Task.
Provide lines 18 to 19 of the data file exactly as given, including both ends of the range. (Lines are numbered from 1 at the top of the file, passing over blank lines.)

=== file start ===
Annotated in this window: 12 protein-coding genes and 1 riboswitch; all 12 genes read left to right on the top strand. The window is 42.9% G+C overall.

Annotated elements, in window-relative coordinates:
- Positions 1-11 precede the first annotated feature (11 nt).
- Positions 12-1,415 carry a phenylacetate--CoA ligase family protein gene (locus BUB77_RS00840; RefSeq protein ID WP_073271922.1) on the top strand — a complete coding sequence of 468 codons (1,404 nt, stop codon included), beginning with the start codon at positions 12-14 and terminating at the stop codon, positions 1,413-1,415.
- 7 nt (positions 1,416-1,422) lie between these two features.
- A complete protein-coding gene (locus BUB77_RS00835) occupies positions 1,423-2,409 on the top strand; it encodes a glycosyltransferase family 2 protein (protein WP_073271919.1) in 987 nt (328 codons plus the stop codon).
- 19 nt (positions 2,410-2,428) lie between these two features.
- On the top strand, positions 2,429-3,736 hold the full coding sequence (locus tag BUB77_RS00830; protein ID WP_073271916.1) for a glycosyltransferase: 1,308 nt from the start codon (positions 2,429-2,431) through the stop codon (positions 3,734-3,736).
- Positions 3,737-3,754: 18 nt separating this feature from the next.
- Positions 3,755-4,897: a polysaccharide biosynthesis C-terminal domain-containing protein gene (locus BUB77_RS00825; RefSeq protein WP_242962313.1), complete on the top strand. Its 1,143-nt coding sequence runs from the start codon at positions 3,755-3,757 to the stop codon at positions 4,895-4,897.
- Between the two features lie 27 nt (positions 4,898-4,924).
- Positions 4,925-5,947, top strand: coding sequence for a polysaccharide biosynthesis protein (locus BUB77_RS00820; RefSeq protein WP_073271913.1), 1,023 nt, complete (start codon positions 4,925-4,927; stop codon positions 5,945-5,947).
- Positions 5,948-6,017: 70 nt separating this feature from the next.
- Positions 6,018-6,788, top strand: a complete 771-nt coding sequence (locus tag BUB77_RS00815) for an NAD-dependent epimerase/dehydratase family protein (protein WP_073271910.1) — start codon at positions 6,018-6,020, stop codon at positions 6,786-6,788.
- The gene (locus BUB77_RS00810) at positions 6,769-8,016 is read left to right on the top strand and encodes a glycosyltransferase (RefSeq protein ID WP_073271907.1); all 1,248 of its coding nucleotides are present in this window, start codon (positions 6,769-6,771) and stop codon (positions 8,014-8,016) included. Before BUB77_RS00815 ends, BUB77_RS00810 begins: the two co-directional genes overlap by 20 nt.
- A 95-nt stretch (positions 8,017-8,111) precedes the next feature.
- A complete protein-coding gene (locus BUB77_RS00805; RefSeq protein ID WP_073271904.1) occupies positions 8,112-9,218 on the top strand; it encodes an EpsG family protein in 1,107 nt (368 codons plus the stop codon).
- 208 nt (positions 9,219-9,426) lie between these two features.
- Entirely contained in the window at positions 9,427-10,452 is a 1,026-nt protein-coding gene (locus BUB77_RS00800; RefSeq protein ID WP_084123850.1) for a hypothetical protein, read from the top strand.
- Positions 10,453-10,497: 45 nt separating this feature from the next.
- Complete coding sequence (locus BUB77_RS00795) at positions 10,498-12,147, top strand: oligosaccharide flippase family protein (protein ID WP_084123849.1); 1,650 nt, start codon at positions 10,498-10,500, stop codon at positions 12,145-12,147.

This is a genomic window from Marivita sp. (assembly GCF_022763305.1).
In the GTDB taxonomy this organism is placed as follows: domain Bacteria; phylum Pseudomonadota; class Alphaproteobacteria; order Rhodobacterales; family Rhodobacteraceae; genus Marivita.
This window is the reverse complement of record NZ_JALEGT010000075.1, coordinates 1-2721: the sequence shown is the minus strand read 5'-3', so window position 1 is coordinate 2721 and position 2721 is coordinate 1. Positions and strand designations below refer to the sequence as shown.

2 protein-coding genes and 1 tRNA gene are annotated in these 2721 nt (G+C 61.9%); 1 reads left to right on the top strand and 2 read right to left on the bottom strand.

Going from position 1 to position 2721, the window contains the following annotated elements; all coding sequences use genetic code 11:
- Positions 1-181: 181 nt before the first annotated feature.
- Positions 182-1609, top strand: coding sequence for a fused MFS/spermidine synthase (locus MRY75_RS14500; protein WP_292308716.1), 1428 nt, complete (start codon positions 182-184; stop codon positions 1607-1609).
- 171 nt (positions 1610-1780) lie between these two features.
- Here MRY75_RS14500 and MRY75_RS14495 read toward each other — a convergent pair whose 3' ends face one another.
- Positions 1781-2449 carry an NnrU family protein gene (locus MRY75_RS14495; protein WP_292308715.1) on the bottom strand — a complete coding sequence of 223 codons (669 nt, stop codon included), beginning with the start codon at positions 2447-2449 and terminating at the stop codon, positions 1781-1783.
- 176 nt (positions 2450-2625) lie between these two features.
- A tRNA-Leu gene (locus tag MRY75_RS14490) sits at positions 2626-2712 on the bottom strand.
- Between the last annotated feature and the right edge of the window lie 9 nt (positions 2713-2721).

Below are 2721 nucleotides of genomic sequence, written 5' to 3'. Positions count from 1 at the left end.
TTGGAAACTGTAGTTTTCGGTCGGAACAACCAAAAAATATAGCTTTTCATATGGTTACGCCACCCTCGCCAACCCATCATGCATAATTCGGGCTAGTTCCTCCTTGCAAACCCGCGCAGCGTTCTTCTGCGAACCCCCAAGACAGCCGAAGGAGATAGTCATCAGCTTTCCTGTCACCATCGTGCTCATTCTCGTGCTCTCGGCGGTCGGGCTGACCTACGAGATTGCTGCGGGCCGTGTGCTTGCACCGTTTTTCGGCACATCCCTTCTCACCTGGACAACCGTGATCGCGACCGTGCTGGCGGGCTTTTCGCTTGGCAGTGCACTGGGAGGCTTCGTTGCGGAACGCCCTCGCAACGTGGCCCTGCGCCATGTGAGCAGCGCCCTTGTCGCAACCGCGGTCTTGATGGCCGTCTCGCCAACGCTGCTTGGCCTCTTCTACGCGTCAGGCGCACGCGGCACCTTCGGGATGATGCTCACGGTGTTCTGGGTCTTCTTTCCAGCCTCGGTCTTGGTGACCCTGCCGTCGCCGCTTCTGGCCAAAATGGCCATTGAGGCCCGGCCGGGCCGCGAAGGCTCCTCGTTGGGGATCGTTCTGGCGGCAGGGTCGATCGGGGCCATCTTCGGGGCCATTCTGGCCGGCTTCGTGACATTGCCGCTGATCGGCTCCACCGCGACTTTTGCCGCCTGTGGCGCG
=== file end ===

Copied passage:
- 208 nt (positions 9,219-9,426) lie between these two features.
- Entirely contained in the window at positions 9,427-10,452 is a 1,026-nt protein-coding gene (locus BUB77_RS00800; RefSeq protein ID WP_084123850.1) for a hypothetical protein, read from the top strand.